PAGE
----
In tragedy, Rashid finds comfort in Australia
Rashid Khan has received immesne support from his teammates in this tough time. (Image: Cricket Australia)

Rashid Khan has decided to see out the entire season of the Big Bash League despite the loss of his father back home in Afghanistan. The legspinner, playing for Adelaide Strikers, revealed that his extended family has urged him to play the remaining games of the season. Rashid was earlier supposed to head back home after playing Thursday s match against the Melbourne Renegades.

“It was tough. I lost my Dad, the one who is very close to us and to my family,” Rashid told reporters. “He really supported us – he struggled a lot while giving up (a lot) with how he (raised) us. He was always watching my games, he didn’t understand cricket a lot but he just was always asking my family how I had done.

“It happens. It’s life. In this situation, my family has really supported me Especially my mum, my brothers, my nephews. They were encouraging me a lot from back home.

“They were calling me again and again. They were like, ‘you have to be there, you have to play for us, you have to play for your Dad. We can see you’re sad, you’re alone there, you’re (a long way) from home’. That’s how their motivation helped to stay here and play for the Strikers.”

The Strikers have an eight-day gap after January 13 and Rashid might consider to making a small return. Calling the whole of Australia his family, Rashid admitted it was a tough time for him, but he found solace from his teammates, the Adelaide crowd and his Afghanistan teammate Mohammad Nabi, who plays for the Renegades.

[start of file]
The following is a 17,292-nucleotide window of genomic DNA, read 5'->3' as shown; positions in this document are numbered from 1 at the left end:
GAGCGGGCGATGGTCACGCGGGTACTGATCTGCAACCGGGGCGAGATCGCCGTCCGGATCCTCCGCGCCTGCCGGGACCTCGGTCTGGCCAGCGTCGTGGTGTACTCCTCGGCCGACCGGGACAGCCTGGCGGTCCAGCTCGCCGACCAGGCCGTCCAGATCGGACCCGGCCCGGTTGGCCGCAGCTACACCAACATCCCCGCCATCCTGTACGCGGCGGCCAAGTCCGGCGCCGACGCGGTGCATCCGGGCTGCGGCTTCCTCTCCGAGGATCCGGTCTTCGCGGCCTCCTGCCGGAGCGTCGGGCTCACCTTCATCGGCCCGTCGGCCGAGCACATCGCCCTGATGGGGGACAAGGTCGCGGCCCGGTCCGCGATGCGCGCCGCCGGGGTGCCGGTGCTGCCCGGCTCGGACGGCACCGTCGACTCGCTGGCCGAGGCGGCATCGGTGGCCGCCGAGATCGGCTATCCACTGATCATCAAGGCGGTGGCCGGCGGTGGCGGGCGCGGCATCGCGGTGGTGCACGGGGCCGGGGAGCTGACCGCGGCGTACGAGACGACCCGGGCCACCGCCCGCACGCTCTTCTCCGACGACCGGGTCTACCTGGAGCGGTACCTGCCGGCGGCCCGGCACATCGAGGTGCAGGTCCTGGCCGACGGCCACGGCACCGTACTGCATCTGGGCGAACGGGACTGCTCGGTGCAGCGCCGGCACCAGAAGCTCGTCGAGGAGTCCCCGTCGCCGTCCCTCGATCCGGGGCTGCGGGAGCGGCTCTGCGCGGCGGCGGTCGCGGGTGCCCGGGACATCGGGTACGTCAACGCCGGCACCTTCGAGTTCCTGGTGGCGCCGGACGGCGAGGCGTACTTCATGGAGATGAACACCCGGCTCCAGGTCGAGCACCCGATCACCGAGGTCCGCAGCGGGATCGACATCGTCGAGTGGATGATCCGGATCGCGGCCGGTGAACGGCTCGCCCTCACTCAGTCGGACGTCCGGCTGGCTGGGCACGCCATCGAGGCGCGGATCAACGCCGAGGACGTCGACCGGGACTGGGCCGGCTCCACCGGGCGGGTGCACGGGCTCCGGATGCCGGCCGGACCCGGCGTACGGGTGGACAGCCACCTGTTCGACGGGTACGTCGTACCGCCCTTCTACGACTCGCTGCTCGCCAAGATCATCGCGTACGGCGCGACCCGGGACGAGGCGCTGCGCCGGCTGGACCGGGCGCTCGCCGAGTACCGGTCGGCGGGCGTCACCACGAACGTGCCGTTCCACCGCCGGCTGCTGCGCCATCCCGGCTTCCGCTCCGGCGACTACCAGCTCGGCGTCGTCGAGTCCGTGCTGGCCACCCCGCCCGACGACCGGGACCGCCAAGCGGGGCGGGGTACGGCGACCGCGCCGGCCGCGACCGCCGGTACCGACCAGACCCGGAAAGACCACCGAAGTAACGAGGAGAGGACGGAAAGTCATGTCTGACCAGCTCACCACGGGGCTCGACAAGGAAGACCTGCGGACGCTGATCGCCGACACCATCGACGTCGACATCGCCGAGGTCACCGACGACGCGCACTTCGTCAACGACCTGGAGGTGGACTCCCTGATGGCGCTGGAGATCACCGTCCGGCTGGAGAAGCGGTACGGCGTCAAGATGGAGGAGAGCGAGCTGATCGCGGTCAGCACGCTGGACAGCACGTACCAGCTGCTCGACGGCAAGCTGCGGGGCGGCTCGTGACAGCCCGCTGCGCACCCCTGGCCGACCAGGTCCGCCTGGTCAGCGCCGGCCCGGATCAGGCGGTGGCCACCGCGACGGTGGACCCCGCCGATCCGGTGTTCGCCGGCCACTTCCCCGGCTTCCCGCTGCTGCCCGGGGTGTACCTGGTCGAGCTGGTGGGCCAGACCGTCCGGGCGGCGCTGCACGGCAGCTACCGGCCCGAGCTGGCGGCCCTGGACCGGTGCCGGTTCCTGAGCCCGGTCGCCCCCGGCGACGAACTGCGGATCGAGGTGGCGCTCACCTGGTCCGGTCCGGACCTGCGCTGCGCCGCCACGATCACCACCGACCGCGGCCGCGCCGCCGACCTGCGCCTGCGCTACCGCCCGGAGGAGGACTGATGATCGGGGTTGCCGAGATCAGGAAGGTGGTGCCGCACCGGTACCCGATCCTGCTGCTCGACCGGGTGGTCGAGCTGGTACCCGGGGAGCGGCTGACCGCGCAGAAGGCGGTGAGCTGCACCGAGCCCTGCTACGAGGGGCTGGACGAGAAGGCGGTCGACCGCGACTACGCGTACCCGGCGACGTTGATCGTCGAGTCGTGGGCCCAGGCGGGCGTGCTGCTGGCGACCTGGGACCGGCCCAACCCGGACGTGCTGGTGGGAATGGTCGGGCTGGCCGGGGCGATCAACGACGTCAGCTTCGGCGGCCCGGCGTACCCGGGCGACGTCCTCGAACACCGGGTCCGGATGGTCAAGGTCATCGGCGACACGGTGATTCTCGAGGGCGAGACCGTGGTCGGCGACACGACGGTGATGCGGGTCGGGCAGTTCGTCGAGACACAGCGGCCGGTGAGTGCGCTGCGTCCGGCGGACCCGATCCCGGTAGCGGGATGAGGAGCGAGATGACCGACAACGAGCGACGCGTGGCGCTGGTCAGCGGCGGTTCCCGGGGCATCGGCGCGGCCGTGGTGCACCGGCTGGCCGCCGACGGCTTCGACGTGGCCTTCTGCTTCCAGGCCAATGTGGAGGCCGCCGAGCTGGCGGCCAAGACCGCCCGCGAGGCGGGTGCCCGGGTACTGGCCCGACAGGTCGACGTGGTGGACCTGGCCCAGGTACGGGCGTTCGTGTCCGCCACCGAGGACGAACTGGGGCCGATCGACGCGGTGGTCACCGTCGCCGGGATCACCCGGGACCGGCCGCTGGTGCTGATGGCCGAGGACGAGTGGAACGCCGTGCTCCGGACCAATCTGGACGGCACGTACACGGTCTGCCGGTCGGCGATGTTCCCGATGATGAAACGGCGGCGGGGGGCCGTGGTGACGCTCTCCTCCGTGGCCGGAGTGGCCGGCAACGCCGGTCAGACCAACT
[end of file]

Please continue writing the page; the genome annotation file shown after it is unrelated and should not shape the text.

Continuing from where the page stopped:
“I spoke with him (Nabi) a lot. He said ‘it’s life – someone will go, someone will come. We all will go one day. It’s not like we will be here for all of time’,” Rashid continued.

“The way the team, my captain, my coaches, my management the way they (supported) me has been great. They were in my room until late (after the New Year’s Eve game), encouraging me. I really love that that kept me alive there They were coming to me and hugging me.”

Rashid has received unparalleled support from his family, for whom he is a special influence. His young siblings admire the legspinner, one of whom is keen to come to Australia.

“All my brothers, they bowl leg-spin. Our nephews, they bowl leg-spin. They are similar to me,” Rashid said. “They are always sending me the videos playing at home. They are bowling much quicker than me, considering their age.

“My little brother, he bowls but he doesn’t like cricket that much. He wants to come to Australia, he’s always telling me, ‘please take me to Australia, I want to see Australia and watch your games there and see the crowd and the supporters’.”